Movie shot in Cuba against embargo screened in Miami Beach
MIAMI -- Filmmaker Luis Moro may have created movie history.
Moro wrote a love story set in Cuba. Then, defying the decades-old U.S. embargo on the Communist island, a cast and crew of about 15 people traveled there in 2003 and shot ``Love & Suicide,'' creating what could be the first American movie filmed in Cuba since Fidel Castro's revolution.
Although the movie is not political, Moro said hopes that by shooting it in Cuba, he will highlight what he thinks is an ineffective embargo.
Moro _ whose parents emigrated to America 1968 after he was born _ said he understands why the embargo was once needed, but it is now ``close to insanity.''
``Indirectly, I hope, I trust it will make a difference that people realize the embargo is making no difference,'' Moro said in an interview during the American Black Film Festival in Miami Beach. The movie premiered at the festival, which ends Sunday.
Moro called it a ``very unique love story'' about ``a guy goes to Cuba and he discovers the one thing that was missing.'' He declined to reveal more details of the plot.
Director Lisa France shot the movie with a small digital camera in 21 days while she was in Cuba attending the 2003 Havana Film Festival. Moro wrote and acted the film, along with Kamar De Los Reyes, Daisy McClakin and Moro's wife Barbara Miller Moro.
They had a list of places where they wanted to shoot scenes and juggled working and attending the film festival.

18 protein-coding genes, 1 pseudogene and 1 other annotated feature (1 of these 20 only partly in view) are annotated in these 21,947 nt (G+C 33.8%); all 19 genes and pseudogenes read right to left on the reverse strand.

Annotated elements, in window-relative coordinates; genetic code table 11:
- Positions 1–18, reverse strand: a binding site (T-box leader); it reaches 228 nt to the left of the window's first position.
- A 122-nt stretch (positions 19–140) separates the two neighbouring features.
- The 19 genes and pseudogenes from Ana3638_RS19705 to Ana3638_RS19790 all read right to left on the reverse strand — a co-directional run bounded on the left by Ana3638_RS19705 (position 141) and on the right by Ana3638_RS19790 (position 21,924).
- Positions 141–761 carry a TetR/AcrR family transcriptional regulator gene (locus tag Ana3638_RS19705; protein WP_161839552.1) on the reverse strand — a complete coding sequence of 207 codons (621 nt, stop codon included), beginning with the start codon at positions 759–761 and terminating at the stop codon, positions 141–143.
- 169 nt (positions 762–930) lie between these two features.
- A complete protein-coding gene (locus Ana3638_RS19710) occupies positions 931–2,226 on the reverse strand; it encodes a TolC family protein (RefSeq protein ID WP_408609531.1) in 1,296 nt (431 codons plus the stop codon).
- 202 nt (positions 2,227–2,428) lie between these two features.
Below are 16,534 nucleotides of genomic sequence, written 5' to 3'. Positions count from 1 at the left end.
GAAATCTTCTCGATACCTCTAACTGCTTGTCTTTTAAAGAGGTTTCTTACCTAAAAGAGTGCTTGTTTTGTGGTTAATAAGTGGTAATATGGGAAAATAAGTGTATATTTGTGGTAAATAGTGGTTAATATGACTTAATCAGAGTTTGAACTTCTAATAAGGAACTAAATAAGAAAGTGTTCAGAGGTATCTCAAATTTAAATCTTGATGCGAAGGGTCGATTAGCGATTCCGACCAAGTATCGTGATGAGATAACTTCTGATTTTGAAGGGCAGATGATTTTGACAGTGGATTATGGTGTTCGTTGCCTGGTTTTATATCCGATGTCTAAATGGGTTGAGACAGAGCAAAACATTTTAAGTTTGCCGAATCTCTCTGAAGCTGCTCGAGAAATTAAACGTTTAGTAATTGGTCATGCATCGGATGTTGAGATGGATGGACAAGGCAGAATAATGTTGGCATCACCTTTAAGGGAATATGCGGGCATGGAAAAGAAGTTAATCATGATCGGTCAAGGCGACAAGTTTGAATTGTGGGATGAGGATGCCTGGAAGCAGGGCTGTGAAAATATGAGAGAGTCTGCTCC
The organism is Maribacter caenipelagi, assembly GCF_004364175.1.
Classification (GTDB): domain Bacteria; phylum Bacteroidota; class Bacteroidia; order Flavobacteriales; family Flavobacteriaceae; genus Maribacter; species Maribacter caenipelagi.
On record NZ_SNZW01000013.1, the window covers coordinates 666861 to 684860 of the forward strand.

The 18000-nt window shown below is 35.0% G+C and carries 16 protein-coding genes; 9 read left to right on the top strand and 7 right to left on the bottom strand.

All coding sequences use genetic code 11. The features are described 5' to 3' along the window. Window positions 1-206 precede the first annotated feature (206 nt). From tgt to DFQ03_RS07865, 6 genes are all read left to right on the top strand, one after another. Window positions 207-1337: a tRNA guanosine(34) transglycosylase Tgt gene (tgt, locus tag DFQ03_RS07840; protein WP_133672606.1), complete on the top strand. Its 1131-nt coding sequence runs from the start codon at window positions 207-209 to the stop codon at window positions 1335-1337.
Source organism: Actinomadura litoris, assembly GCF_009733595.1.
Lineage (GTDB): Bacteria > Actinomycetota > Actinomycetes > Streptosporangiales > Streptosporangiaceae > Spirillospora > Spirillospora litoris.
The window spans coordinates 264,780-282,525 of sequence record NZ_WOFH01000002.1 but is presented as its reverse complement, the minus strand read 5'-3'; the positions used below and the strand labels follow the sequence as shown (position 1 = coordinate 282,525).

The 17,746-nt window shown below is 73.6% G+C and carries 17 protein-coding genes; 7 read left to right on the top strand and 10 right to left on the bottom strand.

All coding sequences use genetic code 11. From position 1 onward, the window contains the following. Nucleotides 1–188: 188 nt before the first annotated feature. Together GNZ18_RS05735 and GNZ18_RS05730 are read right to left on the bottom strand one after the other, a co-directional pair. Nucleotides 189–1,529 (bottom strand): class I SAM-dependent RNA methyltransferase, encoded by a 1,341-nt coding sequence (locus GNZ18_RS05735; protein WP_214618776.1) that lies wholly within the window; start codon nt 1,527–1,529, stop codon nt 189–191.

Cuban authorities knew they were filming, but did not bother them, Moro said. ``We didn't hide anything. We did it very publicly,'' Moro said. ``It was never an issue with the Cubans.''
The group was defying a Cold War-era U.S. embargo on travel and trade to the Communist nation.
U.S. officials say unfettered trade and travel to the island would prop up Castro's government. The imprisonment of dissidents and restrictions on economic and political freedoms are also used to justify the embargo.
But critics argue that the embargo, aimed at forcing a change in Cuba's leadership, is outdated and has not worked in more than 40 years.
Moro said he was certain some Americans would make an issue of the film being shot in Cuba, but his advice to them is to instead ``worry about Iraq.''
``We're willing to spending $100 billion to free Iraq, but all we have to do is change one law to free Cuba,'' Moro said.
Moro said his mother died at age 54 without seeing her family in Cuba again and he does not want his grandmother to face the same fate.
``All the people for the embargo, I would bet their families are here,'' Moro said. ``Let them get financially strong and that will help them topple Castro.''
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